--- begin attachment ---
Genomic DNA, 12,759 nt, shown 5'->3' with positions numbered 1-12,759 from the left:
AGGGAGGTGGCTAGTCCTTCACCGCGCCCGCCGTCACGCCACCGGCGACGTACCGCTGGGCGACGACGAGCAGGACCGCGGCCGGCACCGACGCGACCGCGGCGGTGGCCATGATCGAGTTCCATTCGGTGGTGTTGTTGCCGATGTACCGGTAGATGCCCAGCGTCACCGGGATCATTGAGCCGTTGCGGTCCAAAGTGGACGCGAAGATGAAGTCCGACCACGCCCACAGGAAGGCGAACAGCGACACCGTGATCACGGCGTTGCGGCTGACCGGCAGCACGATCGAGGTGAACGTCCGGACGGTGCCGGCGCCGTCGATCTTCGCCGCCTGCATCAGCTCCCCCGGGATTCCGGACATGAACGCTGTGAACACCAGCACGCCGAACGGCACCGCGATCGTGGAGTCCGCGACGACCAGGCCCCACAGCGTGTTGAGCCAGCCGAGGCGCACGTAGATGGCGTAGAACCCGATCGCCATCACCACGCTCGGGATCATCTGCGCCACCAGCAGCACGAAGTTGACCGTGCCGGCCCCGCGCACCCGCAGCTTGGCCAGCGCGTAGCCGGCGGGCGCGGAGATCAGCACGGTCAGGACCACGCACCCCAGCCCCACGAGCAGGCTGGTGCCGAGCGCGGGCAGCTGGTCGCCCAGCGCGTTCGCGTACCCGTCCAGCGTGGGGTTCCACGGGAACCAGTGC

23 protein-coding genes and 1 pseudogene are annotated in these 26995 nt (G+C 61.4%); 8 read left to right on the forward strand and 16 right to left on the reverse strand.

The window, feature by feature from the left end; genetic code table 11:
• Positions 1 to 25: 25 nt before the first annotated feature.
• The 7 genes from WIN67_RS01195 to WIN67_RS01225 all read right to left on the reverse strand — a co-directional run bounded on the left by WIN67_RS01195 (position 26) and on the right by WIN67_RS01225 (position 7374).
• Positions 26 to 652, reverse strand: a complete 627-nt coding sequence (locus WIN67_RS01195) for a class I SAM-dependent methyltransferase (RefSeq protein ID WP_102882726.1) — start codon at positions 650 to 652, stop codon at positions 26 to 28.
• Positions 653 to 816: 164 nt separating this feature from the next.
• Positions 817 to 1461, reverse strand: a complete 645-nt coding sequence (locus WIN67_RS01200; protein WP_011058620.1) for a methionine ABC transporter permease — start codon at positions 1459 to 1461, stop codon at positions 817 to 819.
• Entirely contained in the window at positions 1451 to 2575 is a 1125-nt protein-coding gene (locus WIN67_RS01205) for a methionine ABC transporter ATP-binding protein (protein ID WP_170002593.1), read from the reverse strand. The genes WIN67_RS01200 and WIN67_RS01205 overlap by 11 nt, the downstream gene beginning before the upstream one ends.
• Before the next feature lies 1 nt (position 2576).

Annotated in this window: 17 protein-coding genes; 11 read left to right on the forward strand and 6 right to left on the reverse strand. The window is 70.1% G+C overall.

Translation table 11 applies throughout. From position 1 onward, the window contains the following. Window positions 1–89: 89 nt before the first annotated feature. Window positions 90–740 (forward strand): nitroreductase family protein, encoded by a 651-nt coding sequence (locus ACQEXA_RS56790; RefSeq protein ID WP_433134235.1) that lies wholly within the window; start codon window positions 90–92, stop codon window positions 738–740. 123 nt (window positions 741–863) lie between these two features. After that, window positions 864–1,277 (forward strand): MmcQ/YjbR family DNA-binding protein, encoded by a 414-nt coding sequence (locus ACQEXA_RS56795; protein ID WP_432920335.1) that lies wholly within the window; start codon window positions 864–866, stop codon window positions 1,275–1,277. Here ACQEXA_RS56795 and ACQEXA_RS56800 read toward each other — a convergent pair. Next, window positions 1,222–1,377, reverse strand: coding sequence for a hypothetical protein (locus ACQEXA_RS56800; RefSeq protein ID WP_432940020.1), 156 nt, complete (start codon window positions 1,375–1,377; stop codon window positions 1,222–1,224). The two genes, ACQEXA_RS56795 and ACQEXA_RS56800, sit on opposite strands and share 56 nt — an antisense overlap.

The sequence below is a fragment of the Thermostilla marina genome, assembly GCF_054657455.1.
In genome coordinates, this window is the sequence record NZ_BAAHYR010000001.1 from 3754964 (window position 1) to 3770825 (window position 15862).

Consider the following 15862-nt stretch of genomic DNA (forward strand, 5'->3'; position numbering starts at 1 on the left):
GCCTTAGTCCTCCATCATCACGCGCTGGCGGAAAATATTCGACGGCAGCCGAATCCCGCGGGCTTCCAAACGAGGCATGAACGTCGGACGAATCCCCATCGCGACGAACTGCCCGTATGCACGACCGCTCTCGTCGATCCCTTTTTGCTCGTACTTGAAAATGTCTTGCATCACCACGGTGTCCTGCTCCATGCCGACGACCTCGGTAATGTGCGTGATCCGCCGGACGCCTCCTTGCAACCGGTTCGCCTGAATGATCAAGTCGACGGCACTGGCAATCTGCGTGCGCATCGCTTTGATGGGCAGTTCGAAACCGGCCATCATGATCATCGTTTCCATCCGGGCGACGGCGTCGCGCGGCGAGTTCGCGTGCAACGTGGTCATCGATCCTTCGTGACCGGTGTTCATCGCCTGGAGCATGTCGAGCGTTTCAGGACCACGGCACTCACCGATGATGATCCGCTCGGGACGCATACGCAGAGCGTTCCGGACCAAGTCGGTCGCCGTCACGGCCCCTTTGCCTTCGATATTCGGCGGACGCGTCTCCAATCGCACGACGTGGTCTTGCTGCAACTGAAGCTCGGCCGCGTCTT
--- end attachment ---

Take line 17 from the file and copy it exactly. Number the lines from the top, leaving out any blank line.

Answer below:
GCCTTAGTCCTCCATCATCACGCGCTGGCGGAAAATATTCGACGGCAGCCGAATCCCGCGGGCTTCCAAACGAGGCATGAACGTCGGACGAATCCCCATCGCGACGAACTGCCCGTATGCACGACCGCTCTCGTCGATCCCTTTTTGCTCGTACTTGAAAATGTCTTGCATCACCACGGTGTCCTGCTCCATGCCGACGACCTCGGTAATGTGCGTGATCCGCCGGACGCCTCCTTGCAACCGGTTCGCCTGAATGATCAAGTCGACGGCACTGGCAATCTGCGTGCGCATCGCTTTGATGGGCAGTTCGAAACCGGCCATCATGATCATCGTTTCCATCCGGGCGACGGCGTCGCGCGGCGAGTTCGCGTGCAACGTGGTCATCGATCCTTCGTGACCGGTGTTCATCGCCTGGAGCATGTCGAGCGTTTCAGGACCACGGCACTCACCGATGATGATCCGCTCGGGACGCATACGCAGAGCGTTCCGGACCAAGTCGGTCGCCGTCACGGCCCCTTTGCCTTCGATATTCGGCGGACGCGTCTCCAATCGCACGACGTGGTCTTGCTGCAACTGAAGCTCGGCCGCGTCTT